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roland5

Can I run an opteron CPU?

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Well of course if you just look at the specs AMD puts out there's no difference between a dual 2.2GHz/1MB 939 opteron and a dual 2.2GHz 939 Athlon64, it's just well known by overclockers that the opteron, being a server chip, overclocks better. A chip's ability to overclock has little to do with its spec sheet from AMD. In fact overclocks can vary widely between different steppings for which AMD publishes identical specifications. The only exception I know of where the specs directly affect the overclock is if the chip is designed to operate at a lower voltage than normal (AthlonXP-M, Athlon64 X2 EE), or of course if it's a server chip.

 

I do not know if its well known by overclockers that server chips overclock better. What is known is that server chips or workstation chips have stricker guidelines as to what will be acceptable and what will not be. Steppings always change based on production, and that is really no secret.

 

You really do bring up an interesting point here. Do chips designed for servers really overclock better? Intel released a line of Duo Core Xeons, I think the 3060 is the one I am thinking of. It has the same spec as the E6600. I wonder if they overclock better just because they are Xeons?

 

Jason

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That would be my guess, though I hardly know anything about intel CPUs. But even looking at overclocks between Athlons and Opterons you'll notice the Opterons usually either hit a better clock on average or hit the same clock with a lot lower Vcore.

 

This next bit is a lot of hearsay and speculation but I've heard that AMD just cranks out 939 CPUs (for example, should apply to any one though) at their factory and tests them and puts them in different bins (called chip binning). Chips that run higher clocks or the same clocks at lower voltage are binned as mobile CPUs (although there is no mobile 939, bad example), FX series, or Opterons, and chips that do worse are binned as Athlons depending on their speed, and chips that do really poorly have part of their cache disabled, are retested for speed, and binned as Semprons.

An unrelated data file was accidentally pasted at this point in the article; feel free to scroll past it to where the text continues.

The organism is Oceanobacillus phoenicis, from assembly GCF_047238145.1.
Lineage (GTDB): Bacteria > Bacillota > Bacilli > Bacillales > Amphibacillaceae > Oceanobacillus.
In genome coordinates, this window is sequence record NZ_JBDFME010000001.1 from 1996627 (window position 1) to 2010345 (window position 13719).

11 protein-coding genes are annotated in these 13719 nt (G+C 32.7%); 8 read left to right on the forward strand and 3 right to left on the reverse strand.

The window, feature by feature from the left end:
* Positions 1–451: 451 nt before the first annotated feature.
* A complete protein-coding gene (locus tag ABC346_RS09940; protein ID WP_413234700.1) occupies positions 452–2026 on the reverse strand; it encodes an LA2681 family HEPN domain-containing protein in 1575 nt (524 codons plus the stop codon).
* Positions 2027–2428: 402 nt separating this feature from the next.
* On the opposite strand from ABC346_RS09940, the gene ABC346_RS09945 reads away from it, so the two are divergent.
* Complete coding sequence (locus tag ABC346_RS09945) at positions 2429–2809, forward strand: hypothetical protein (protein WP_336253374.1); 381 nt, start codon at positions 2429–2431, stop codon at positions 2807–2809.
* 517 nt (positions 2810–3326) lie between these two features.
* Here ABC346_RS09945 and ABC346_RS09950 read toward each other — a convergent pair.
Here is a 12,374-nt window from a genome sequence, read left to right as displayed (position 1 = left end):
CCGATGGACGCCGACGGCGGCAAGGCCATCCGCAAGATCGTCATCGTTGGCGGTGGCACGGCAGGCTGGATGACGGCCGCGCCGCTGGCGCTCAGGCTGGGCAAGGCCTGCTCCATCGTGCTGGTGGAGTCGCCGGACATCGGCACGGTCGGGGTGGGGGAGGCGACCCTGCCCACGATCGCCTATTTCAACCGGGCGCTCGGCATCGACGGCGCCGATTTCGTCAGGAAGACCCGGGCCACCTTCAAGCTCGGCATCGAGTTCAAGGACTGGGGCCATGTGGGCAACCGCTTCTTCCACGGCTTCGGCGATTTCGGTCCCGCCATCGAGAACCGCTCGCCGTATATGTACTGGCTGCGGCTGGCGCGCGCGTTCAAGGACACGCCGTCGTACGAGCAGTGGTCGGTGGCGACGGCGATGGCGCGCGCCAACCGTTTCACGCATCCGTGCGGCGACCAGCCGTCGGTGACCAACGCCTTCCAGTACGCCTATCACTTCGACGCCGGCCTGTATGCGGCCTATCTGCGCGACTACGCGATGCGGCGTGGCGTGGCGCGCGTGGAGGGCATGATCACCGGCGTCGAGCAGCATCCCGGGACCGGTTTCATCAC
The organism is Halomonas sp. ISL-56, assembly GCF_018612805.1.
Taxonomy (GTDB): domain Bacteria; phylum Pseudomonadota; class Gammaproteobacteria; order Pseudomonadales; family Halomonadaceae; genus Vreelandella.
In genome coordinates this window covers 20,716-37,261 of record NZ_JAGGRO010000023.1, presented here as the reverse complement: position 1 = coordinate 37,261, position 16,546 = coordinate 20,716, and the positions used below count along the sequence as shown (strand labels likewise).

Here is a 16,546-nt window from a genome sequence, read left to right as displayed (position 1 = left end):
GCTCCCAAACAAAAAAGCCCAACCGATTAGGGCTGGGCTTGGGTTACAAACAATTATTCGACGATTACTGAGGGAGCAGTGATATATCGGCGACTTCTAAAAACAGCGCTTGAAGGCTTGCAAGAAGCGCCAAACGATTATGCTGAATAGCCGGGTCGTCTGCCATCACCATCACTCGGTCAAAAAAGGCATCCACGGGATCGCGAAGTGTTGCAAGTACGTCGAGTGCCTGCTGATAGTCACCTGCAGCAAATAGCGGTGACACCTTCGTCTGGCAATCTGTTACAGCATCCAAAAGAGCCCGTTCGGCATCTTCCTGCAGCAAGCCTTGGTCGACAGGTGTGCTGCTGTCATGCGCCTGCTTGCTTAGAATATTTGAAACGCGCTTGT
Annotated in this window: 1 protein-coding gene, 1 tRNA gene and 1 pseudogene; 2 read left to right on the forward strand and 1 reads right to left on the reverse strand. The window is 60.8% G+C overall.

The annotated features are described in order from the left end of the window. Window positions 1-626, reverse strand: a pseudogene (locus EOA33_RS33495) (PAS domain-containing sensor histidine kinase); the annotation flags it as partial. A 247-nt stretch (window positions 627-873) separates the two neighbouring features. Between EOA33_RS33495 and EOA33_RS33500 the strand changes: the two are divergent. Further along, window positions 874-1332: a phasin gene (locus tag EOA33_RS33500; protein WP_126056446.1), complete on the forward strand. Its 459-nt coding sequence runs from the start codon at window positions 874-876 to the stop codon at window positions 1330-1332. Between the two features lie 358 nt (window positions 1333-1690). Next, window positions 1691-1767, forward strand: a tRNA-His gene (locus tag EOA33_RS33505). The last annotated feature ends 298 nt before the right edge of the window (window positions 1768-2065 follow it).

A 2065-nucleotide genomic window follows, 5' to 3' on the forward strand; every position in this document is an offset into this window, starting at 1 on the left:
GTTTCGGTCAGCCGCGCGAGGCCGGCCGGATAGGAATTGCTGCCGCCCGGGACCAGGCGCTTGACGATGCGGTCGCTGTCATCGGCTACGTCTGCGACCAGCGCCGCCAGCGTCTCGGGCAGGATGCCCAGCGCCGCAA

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That would be my guess, though I hardly know anything about intel CPUs. But even looking at overclocks between Athlons and Opterons you'll notice the Opterons usually either hit a better clock on average or hit the same clock with a lot lower Vcore.

 

This next bit is a lot of hearsay and speculation but I've heard that AMD just cranks out 939 CPUs (for example, should apply to any one though) at their factory and tests them and puts them in different bins (called chip binning). Chips that run higher clocks or the same clocks at lower voltage are binned as mobile CPUs (although there is no mobile 939, bad example), FX series, or Opterons, and chips that do worse are binned as Athlons depending on their speed, and chips that do really poorly have part of their cache disabled, are retested for speed, and binned as Semprons.

 

Yes I am aware of all of that. I have several different systems and I overclocked an Athlon XP-M 2500+ Barton core in my Gigabyte 7NNXP. If I recall right, XP-M chips or mobile Cpu's, used Power Now technology for battery saving purposes, and they were lower voltage binned to help control the heat and conserve battery life.

 

I think the Jury is still out on the differences between processors like the Intel Conroe E-6600 and the Xeon 3060. The Xeon 3060 is designed for workstation and I do play on making a call to Intel to find out if there is any difference but I doubt they would tell me that they just rebadged the same Conroe chip under a Xeon name. The pricing between the two is very close.

 

It certainly would be the same thing with Opteron Dual core vs X2's I really doubt that AMD is going to tell me that they just rebadged the chips for marketing purposes.

 

Jason

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